A Unifor strike at Ford Motor Co. of Canada plants in Ontario would have serious repercussions for the automaker’s wider North American supply chain, particularly for output of Ford’s best-selling pickups, according to U.S.-based auto analyst Sam Fiorani.
“Twenty-nine per cent of F-Series trucks built in North America get an engine that’s built in Canada,” said Fiorani, vice-president of global vehicle forecasting at AutoForecast Solutions.
Ford’s two Windsor powertrain plants, which collectively employ about 2,000 workers, build the 5.0-litre V8 Coyote engine for the Ford F-150 and Ford Mustang, as well as the 7.3-litre V8 for Ford Super Duty pickups.
“If a strike goes down, that’s about 1,000 vehicles a day that are affected by those engines,” Fiorani said.
Because the Canadian plants are the only sites that build those two engines, the prospect of shutting down production creates significant leverage for Unifor, he added.
As top negotiators from Unifor and Ford Canada kept talks moving late Monday, union President Lana Payne said Unifor will not shy away from making full use of its position in the supply chain.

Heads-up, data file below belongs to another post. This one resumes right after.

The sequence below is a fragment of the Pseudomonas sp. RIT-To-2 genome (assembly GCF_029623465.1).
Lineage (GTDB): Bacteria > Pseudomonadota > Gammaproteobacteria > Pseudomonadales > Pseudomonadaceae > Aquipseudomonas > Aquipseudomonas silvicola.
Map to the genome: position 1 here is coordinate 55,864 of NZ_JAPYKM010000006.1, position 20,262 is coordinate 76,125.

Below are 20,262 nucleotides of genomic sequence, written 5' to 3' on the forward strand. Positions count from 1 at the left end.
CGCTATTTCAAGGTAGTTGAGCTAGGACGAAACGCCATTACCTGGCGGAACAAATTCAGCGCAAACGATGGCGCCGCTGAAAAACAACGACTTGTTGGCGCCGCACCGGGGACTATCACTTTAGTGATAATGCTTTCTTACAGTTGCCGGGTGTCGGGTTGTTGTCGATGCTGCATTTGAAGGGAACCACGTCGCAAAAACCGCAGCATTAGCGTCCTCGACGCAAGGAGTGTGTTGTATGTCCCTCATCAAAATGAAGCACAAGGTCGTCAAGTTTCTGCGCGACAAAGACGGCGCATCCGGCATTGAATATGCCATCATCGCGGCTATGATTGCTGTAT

“Ours is a small but highly consequential footprint for Ford operations in North America,” she told members late Sept 18. “This is our leverage, and we will use it.”
Unifor’s contract with Ford was poised to expire at 11:59 p.m. yesterday, but the union extended the deadline 24 hours after receiving a last-minute offer from the company it described as “substantive.”
Earlier Monday, Payne said any Unifor strike against Ford would be a “total strike,” comprising all 5,600 of its members at Ford workplaces in Canada. It would be Canadian auto workers’ first walkout at Ford since 1990.
Ford also builds the Ford Edge and Lincoln Nautilus at its Oakville Assembly Complex. But unlike engine output in Windsor, shutting down production of the midsize crossovers would be of less concern to Ford, Fiorani said.
Buyers are currently moving away from the midsize category and the plant is already scheduled to shut down for an electric-vehicle retool late next spring, he added.
Unifor and Ford each said early Sept. 19 that they plan to continue bargaining to a new deadline at 11:59 p.m. tonight.